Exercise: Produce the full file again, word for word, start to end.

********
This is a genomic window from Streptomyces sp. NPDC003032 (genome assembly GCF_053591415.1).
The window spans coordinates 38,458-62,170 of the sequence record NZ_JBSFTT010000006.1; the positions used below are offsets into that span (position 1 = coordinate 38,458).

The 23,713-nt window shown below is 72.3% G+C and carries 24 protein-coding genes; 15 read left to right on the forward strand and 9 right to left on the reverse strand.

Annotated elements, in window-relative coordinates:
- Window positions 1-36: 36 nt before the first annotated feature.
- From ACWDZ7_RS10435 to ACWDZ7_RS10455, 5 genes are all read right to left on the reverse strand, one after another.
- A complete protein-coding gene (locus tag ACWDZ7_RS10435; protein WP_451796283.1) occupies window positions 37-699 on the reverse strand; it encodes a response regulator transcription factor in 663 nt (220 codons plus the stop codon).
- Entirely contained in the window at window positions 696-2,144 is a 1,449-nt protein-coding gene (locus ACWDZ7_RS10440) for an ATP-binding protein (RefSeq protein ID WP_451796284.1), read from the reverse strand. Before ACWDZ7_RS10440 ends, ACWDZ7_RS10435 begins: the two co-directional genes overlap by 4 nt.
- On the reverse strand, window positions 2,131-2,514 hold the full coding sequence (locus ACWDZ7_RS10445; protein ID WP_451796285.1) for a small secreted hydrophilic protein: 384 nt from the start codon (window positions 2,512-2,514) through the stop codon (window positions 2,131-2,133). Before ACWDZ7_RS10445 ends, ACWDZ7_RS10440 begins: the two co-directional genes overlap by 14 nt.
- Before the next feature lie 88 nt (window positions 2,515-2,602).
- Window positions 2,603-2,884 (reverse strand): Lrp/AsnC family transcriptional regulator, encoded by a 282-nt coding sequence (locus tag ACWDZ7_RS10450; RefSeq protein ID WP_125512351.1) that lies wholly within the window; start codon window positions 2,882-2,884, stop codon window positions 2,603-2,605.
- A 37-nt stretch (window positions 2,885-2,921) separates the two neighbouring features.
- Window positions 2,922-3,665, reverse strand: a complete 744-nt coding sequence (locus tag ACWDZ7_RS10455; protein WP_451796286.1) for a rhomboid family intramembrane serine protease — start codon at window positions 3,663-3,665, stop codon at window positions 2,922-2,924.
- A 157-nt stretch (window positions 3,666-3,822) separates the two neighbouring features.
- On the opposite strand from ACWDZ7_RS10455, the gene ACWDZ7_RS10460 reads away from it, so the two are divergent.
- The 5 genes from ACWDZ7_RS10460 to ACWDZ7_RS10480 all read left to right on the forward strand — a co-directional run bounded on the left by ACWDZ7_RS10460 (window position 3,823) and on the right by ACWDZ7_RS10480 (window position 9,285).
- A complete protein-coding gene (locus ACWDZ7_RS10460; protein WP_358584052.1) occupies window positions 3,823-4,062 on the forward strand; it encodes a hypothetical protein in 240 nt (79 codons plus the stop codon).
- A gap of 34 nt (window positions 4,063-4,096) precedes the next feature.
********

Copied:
This is a genomic window from Streptomyces sp. NPDC003032 (genome assembly GCF_053591415.1).
The window spans coordinates 38,458-62,170 of the sequence record NZ_JBSFTT010000006.1; the positions used below are offsets into that span (position 1 = coordinate 38,458).

The 23,713-nt window shown below is 72.3% G+C and carries 24 protein-coding genes; 15 read left to right on the forward strand and 9 right to left on the reverse strand.

Annotated elements, in window-relative coordinates:
- Window positions 1-36: 36 nt before the first annotated feature.
- From ACWDZ7_RS10435 to ACWDZ7_RS10455, 5 genes are all read right to left on the reverse strand, one after another.
- A complete protein-coding gene (locus tag ACWDZ7_RS10435; protein WP_451796283.1) occupies window positions 37-699 on the reverse strand; it encodes a response regulator transcription factor in 663 nt (220 codons plus the stop codon).
- Entirely contained in the window at window positions 696-2,144 is a 1,449-nt protein-coding gene (locus ACWDZ7_RS10440) for an ATP-binding protein (RefSeq protein ID WP_451796284.1), read from the reverse strand. Before ACWDZ7_RS10440 ends, ACWDZ7_RS10435 begins: the two co-directional genes overlap by 4 nt.
- On the reverse strand, window positions 2,131-2,514 hold the full coding sequence (locus ACWDZ7_RS10445; protein ID WP_451796285.1) for a small secreted hydrophilic protein: 384 nt from the start codon (window positions 2,512-2,514) through the stop codon (window positions 2,131-2,133). Before ACWDZ7_RS10445 ends, ACWDZ7_RS10440 begins: the two co-directional genes overlap by 14 nt.
- Before the next feature lie 88 nt (window positions 2,515-2,602).
- Window positions 2,603-2,884 (reverse strand): Lrp/AsnC family transcriptional regulator, encoded by a 282-nt coding sequence (locus tag ACWDZ7_RS10450; RefSeq protein ID WP_125512351.1) that lies wholly within the window; start codon window positions 2,882-2,884, stop codon window positions 2,603-2,605.
- A 37-nt stretch (window positions 2,885-2,921) separates the two neighbouring features.
- Window positions 2,922-3,665, reverse strand: a complete 744-nt coding sequence (locus tag ACWDZ7_RS10455; protein WP_451796286.1) for a rhomboid family intramembrane serine protease — start codon at window positions 3,663-3,665, stop codon at window positions 2,922-2,924.
- A 157-nt stretch (window positions 3,666-3,822) separates the two neighbouring features.
- On the opposite strand from ACWDZ7_RS10455, the gene ACWDZ7_RS10460 reads away from it, so the two are divergent.
- The 5 genes from ACWDZ7_RS10460 to ACWDZ7_RS10480 all read left to right on the forward strand — a co-directional run bounded on the left by ACWDZ7_RS10460 (window position 3,823) and on the right by ACWDZ7_RS10480 (window position 9,285).
- A complete protein-coding gene (locus ACWDZ7_RS10460; protein WP_358584052.1) occupies window positions 3,823-4,062 on the forward strand; it encodes a hypothetical protein in 240 nt (79 codons plus the stop codon).
- A gap of 34 nt (window positions 4,063-4,096) precedes the next feature.